However, I'm pretty sure DC has a payroll tax. Just no commuter tax. And I don't see how a commuter tax would help the situation you describe.

by charlie on Apr 5, 2011 8:19 am • linkreport


A commuter tax would help because the "residence in Delaware" has gotten so out of hand that even salaried workers are using it. People who have plenty of leave or who don't have to be in the office every day can easily say they reside at their Delaware homes six months (and some actually do- it's not a longer commute than many already make).

I'm not sure we can extend the part-year tax for newcomers to the situation because newcomers actually change their legal residence to DC. But there's plenty of conflicts-of-law case law on how to structure taxes, especially asset taxation. DC is way behind on that; New York vs. Florida is where most of the cases are.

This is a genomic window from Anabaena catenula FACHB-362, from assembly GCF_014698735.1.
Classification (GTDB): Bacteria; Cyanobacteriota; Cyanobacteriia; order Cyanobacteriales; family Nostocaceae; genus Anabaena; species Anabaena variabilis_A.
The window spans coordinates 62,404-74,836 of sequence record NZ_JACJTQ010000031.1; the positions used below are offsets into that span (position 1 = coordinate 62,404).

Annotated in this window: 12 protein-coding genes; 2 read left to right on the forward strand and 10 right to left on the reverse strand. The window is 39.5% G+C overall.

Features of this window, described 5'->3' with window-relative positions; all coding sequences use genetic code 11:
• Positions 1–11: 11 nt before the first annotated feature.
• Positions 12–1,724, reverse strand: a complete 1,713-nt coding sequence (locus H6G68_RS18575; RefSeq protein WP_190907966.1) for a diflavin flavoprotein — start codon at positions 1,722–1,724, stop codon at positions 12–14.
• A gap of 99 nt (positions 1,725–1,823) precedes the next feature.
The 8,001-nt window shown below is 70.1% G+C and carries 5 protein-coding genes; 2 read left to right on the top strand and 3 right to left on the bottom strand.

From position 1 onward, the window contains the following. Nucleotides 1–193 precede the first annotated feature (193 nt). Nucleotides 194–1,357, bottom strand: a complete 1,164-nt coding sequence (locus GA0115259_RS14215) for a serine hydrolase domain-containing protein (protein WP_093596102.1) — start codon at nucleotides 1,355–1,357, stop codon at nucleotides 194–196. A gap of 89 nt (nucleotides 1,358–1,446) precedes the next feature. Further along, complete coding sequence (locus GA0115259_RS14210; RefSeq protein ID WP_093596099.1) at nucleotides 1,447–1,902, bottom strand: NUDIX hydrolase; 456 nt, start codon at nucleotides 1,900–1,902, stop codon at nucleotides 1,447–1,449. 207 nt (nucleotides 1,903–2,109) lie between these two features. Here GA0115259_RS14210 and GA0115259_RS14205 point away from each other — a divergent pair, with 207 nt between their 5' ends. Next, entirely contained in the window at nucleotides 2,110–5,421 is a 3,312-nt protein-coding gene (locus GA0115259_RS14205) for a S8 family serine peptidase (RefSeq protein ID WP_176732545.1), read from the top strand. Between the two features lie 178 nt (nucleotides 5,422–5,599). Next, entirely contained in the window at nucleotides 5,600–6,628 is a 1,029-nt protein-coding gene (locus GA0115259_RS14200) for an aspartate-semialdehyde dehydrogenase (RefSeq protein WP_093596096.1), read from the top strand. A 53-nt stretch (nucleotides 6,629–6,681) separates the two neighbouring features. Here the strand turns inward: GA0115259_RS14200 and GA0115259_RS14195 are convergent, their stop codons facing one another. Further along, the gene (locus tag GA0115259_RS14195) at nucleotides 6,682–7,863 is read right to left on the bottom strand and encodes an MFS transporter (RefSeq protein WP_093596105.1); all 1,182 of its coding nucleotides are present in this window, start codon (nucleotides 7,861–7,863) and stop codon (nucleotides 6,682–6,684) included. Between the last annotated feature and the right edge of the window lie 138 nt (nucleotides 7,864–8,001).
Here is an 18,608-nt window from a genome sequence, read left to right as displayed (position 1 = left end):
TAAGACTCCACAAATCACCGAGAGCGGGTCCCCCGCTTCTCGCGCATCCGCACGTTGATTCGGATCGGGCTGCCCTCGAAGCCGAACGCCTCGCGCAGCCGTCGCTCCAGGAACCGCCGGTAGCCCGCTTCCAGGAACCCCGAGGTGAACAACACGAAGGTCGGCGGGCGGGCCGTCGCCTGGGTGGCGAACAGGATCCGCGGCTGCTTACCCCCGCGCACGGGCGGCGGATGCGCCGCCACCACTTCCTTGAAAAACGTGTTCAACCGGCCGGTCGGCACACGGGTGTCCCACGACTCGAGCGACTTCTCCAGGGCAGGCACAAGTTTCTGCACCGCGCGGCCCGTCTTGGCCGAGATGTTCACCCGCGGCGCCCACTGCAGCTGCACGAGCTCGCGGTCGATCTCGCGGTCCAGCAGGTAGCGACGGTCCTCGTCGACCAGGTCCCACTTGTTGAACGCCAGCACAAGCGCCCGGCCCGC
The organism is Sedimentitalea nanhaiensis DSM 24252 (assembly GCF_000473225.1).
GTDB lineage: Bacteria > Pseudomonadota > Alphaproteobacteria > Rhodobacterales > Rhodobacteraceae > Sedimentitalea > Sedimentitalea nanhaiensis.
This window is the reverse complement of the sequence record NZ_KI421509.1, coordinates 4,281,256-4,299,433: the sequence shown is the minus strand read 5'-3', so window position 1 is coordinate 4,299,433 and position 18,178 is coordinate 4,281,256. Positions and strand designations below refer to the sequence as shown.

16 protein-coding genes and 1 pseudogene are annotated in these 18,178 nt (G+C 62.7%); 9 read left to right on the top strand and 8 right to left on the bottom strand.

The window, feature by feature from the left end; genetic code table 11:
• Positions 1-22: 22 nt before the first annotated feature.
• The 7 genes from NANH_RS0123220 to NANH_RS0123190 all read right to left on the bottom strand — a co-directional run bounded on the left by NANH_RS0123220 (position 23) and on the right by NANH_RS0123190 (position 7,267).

DC's extensions of the business license requirements has helped a lot since so many people work from home now. But tax avoidance is a tremendous problem in DC and average working DC residents get hit with making up the loss.

by Tom Coumaris on Apr 5, 2011 10:40 am • linkreport

@Tom; a commute from Delaware is longer than a commute in DC? I see it isn't much worse, than say, living in Annapolis, but those people aren't being taxed by DC anyway. Maryland's loss, not DC's.

Again, I see your tax policy point, but what are the numbers? How many people making over 200K in DC have the time and/or money to commute from DEL? Would an increase in that rate make it more likely?